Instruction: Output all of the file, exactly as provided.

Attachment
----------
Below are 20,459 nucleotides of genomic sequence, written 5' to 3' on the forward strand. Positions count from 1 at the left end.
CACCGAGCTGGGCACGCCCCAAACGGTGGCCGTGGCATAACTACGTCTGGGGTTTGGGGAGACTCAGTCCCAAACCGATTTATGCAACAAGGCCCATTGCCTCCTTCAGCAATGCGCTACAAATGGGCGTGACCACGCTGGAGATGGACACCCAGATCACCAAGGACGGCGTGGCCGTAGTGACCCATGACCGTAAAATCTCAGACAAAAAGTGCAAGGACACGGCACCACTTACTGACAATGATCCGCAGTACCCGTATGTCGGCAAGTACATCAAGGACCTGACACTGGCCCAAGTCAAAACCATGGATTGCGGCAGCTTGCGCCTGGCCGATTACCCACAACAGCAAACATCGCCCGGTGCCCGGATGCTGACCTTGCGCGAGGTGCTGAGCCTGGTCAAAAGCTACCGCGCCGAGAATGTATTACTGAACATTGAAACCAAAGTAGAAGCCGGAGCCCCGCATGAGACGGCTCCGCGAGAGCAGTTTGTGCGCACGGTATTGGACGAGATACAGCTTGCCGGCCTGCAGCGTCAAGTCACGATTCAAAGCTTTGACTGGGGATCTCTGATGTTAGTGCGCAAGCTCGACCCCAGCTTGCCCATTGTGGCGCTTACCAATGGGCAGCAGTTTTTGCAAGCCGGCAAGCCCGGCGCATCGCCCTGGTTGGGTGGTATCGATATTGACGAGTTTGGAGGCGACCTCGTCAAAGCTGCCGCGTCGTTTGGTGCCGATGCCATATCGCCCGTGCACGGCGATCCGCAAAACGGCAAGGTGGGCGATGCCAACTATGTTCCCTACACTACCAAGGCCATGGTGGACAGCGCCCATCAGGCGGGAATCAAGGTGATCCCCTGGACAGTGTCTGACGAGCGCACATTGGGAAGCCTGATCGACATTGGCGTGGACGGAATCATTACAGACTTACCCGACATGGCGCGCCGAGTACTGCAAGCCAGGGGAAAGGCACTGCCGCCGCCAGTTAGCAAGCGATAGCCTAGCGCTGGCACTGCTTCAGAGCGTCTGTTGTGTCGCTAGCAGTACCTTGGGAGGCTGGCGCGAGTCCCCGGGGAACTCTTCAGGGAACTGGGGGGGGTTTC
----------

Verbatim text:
Below are 20,459 nucleotides of genomic sequence, written 5' to 3' on the forward strand. Positions count from 1 at the left end.
CACCGAGCTGGGCACGCCCCAAACGGTGGCCGTGGCATAACTACGTCTGGGGTTTGGGGAGACTCAGTCCCAAACCGATTTATGCAACAAGGCCCATTGCCTCCTTCAGCAATGCGCTACAAATGGGCGTGACCACGCTGGAGATGGACACCCAGATCACCAAGGACGGCGTGGCCGTAGTGACCCATGACCGTAAAATCTCAGACAAAAAGTGCAAGGACACGGCACCACTTACTGACAATGATCCGCAGTACCCGTATGTCGGCAAGTACATCAAGGACCTGACACTGGCCCAAGTCAAAACCATGGATTGCGGCAGCTTGCGCCTGGCCGATTACCCACAACAGCAAACATCGCCCGGTGCCCGGATGCTGACCTTGCGCGAGGTGCTGAGCCTGGTCAAAAGCTACCGCGCCGAGAATGTATTACTGAACATTGAAACCAAAGTAGAAGCCGGAGCCCCGCATGAGACGGCTCCGCGAGAGCAGTTTGTGCGCACGGTATTGGACGAGATACAGCTTGCCGGCCTGCAGCGTCAAGTCACGATTCAAAGCTTTGACTGGGGATCTCTGATGTTAGTGCGCAAGCTCGACCCCAGCTTGCCCATTGTGGCGCTTACCAATGGGCAGCAGTTTTTGCAAGCCGGCAAGCCCGGCGCATCGCCCTGGTTGGGTGGTATCGATATTGACGAGTTTGGAGGCGACCTCGTCAAAGCTGCCGCGTCGTTTGGTGCCGATGCCATATCGCCCGTGCACGGCGATCCGCAAAACGGCAAGGTGGGCGATGCCAACTATGTTCCCTACACTACCAAGGCCATGGTGGACAGCGCCCATCAGGCGGGAATCAAGGTGATCCCCTGGACAGTGTCTGACGAGCGCACATTGGGAAGCCTGATCGACATTGGCGTGGACGGAATCATTACAGACTTACCCGACATGGCGCGCCGAGTACTGCAAGCCAGGGGAAAGGCACTGCCGCCGCCAGTTAGCAAGCGATAGCCTAGCGCTGGCACTGCTTCAGAGCGTCTGTTGTGTCGCTAGCAGTACCTTGGGAGGCTGGCGCGAGTCCCCGGGGAACTCTTCAGGGAACTGGGGGGGGTTTC